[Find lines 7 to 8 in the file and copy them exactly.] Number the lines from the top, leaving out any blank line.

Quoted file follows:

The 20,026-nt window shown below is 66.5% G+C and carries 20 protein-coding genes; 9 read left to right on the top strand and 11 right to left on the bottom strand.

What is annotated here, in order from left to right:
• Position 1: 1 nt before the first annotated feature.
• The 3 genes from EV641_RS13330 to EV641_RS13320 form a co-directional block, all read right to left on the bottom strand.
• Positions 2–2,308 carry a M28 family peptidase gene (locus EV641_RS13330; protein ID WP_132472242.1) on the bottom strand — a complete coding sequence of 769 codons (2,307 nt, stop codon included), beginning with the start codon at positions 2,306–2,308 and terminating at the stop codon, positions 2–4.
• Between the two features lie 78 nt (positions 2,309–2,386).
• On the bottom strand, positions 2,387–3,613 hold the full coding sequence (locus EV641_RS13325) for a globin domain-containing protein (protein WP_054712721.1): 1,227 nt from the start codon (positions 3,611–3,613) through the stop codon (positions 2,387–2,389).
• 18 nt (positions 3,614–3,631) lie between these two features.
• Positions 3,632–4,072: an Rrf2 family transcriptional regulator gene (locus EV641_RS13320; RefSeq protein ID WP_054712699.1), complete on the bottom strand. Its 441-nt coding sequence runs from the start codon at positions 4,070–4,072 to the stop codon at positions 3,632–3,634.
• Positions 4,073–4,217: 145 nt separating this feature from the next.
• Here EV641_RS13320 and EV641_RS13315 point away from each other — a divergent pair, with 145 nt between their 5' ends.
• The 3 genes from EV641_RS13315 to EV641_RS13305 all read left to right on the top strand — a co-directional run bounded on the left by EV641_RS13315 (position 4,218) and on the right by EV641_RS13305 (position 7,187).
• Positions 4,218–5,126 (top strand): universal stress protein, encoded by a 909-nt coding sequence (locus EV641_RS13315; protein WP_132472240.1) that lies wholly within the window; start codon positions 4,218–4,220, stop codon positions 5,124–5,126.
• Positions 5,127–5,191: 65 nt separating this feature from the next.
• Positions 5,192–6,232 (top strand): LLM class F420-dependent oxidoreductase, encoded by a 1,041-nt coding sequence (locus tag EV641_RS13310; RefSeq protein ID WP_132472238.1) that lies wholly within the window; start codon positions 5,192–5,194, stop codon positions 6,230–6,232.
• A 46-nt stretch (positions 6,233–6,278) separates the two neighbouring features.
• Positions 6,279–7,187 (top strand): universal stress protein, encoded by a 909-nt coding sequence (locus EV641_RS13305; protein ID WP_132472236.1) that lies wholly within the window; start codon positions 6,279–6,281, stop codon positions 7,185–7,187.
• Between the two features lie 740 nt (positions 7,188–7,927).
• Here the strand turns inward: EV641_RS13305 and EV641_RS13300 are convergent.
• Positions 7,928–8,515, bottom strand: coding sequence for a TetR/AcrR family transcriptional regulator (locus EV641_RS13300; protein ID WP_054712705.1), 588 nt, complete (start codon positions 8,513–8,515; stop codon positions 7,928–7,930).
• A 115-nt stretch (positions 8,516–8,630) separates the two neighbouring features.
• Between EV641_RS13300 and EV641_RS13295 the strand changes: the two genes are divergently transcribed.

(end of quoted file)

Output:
• On the bottom strand, positions 2,387–3,613 hold the full coding sequence (locus EV641_RS13325) for a globin domain-containing protein (protein WP_054712721.1): 1,227 nt from the start codon (positions 3,611–3,613) through the stop codon (positions 2,387–2,389).
• 18 nt (positions 3,614–3,631) lie between these two features.